Monday, September 7, 2009

The economy's known unknowns

isconsin Political Fix
not just another blog
September 7, 2009

By Bill Kraus


Cars: It seems we don’t need a new car after all. Styles don’t change. New models' improvements are minimal. The one we own was built to last. We’ll keep it.

Houses: The McMansion era may be history. Those who own them would move to something smaller and less bucolic in a New York minute if they could sell the one they own. But there’s a big inventory of unsold monsters that has to be whittled down first.

Anything that’s fashion driven: Sort of the antipathy of anything we need.

Art: A lot of art sales are driven by housing, which is going nowhere. Most of the rest is discretionary.

Sports: We love our Packers and Badgers so they’re safe, but other fans are less smitten. There are going to be TV blackouts where NFL games aren’t sold out. Golf tournaments are looking in vain for sponsors. Golf courses are looking in vain for players.

Advertising-driven media: We all know that newspapers are either dead or dying. If part of health care reform is a ban on advertising prescription drugs to incipient hypochondriacs, TV will follow suit. How many network shows can lite beer carry after all?

Charities, do-good, and trade organizations: All hurting. Some more than others. People with weak cash flows and their own structural deficits to worry about are understandably reluctant to borrow money to give away. Even dutiful tithers are tithing against a smaller base number.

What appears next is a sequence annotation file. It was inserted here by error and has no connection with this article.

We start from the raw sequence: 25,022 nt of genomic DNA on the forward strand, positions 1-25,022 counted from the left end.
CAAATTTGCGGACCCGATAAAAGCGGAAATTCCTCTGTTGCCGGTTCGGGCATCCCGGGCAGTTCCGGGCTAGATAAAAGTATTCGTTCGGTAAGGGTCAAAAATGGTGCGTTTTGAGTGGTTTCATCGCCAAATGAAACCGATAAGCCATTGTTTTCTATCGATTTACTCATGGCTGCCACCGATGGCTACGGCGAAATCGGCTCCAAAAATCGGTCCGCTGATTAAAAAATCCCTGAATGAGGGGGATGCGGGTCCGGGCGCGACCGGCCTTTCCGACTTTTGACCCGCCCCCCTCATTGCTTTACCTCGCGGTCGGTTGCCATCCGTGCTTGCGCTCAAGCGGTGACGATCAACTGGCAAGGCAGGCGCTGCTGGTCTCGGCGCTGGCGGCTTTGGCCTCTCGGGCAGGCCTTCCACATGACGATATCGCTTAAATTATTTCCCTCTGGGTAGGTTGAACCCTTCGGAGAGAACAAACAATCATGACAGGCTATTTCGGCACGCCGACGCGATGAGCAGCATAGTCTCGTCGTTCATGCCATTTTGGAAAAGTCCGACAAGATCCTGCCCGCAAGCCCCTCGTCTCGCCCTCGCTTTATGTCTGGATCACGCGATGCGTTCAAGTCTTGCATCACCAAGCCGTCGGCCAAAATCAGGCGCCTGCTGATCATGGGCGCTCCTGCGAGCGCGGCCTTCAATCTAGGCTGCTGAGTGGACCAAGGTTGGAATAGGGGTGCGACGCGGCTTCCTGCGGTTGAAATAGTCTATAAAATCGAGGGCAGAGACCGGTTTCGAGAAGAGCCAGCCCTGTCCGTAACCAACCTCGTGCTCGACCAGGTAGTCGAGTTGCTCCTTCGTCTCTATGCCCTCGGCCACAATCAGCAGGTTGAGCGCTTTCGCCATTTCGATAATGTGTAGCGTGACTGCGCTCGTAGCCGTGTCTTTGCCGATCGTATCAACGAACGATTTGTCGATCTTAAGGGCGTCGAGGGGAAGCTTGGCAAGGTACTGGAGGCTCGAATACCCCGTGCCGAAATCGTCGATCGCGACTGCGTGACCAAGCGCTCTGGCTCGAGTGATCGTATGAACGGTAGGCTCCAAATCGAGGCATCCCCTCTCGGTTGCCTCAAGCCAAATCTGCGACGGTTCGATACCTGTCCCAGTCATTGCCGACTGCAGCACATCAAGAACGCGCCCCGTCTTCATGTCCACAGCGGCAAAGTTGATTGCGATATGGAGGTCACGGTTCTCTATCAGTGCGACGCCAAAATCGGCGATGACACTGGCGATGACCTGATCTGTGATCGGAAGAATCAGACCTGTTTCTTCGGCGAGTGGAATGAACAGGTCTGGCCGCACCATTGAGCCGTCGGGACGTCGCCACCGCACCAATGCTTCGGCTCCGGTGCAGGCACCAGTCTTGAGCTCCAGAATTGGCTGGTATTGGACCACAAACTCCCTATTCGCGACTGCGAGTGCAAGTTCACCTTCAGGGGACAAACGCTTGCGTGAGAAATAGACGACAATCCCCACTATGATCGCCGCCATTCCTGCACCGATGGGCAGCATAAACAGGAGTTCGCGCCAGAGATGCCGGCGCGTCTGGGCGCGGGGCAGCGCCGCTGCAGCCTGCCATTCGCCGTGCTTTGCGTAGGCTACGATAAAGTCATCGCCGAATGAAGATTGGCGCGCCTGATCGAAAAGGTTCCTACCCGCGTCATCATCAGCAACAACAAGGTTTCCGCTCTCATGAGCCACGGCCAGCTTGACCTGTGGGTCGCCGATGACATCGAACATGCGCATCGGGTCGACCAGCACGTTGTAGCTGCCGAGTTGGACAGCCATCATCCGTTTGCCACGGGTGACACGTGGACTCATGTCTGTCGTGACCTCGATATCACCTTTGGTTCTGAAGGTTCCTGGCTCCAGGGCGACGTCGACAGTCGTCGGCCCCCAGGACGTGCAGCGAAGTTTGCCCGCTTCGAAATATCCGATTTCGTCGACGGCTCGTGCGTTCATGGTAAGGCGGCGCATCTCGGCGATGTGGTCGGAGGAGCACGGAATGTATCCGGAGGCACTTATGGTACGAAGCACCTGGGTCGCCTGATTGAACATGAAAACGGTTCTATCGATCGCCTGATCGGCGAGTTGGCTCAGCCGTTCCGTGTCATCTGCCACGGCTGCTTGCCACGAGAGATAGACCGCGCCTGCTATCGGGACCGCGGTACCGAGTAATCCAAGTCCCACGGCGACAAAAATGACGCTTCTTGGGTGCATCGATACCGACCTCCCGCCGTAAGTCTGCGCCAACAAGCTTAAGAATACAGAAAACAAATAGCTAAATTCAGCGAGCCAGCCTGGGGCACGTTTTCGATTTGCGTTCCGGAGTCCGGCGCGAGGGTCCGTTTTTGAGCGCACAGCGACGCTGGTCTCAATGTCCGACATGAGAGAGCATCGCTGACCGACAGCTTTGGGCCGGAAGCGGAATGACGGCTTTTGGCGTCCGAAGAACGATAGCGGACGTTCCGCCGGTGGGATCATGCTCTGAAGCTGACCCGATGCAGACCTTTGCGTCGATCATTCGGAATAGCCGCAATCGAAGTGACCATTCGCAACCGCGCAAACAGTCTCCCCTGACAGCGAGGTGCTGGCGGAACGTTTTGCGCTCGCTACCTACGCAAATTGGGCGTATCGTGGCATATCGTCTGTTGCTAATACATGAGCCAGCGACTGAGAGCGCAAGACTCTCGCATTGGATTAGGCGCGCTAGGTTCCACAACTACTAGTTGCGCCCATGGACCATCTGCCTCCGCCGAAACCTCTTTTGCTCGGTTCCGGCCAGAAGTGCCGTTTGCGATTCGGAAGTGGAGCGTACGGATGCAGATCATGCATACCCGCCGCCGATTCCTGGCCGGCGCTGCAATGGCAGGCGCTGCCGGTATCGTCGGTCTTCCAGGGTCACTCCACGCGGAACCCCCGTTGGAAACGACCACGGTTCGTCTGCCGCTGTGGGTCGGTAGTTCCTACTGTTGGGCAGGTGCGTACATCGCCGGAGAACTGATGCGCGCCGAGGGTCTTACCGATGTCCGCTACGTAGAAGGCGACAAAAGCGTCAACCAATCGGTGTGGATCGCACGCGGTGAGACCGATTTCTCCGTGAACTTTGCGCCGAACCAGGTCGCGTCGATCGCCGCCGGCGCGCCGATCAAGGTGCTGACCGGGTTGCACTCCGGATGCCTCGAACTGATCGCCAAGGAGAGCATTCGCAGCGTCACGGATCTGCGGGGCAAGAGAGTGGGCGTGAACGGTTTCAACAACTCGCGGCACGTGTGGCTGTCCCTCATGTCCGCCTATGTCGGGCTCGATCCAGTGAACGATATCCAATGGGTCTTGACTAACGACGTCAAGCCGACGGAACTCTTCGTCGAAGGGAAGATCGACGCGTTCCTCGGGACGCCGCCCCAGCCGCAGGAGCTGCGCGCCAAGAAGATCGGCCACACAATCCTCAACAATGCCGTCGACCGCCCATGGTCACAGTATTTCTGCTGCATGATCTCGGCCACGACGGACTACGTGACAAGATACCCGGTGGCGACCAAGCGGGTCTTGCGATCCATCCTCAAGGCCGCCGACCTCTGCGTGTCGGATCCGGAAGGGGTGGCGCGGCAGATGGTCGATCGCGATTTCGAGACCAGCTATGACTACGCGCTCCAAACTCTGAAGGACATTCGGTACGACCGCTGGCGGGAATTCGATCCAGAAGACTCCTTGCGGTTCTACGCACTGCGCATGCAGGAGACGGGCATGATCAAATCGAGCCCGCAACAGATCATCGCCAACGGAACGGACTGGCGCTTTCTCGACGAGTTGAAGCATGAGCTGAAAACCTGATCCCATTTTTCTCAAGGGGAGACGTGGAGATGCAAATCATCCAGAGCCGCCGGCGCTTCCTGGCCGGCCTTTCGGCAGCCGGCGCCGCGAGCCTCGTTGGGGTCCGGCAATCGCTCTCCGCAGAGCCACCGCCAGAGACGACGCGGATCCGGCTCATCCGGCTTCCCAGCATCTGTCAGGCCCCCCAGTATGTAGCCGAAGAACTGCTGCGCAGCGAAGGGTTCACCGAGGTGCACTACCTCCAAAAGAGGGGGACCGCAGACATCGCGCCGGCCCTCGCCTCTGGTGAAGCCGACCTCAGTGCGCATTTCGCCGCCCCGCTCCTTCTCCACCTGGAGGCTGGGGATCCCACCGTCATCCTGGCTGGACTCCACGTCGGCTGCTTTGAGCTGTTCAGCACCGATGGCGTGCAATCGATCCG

It’s hard to think of many things that are booming. Maybe mattresses. A country that was characterized by zero savings has suddenly started putting money away (in mattresses?) at a ferocious pace. This may be propelled by a fear of rainy days ahead. Since it’s already raining, the move to the mattresses is hardly misguided.


What about politics? If the health care proposal is an indicator, the forces of the status quo are still digging deep when threatened with change.

What has yet to be determined is whether this kind of generosity will extend to candidates for major offices like governor and Congress. It is possible that, like charities and other organizations, these candidates may be asked to get by with less. Since the spending on these races in this century has been somewhere between excessive and outrageous, it is not unreasonable to expect a return to what we used to regard as normal here.

Maybe a tougher test will be the multi-million dollar races for legislative seats that will determine majorities in the statehouse.

I wouldn’t be surprised if the big and small political contributors may have started to wonder if they have done anything beyond making a few mercenaries and some TV station owners rich and whether this is a particularly good idea.

There is even a possibility that the people who are assaulted and demeaned by TV-dominated negative political campaigns might respond to a poor boy campaign if any candidate had the guts to try one. It’s even possible that many candidates will have no choice.

The recession as an unintended but welcome campaign finance reformer? What an idea!

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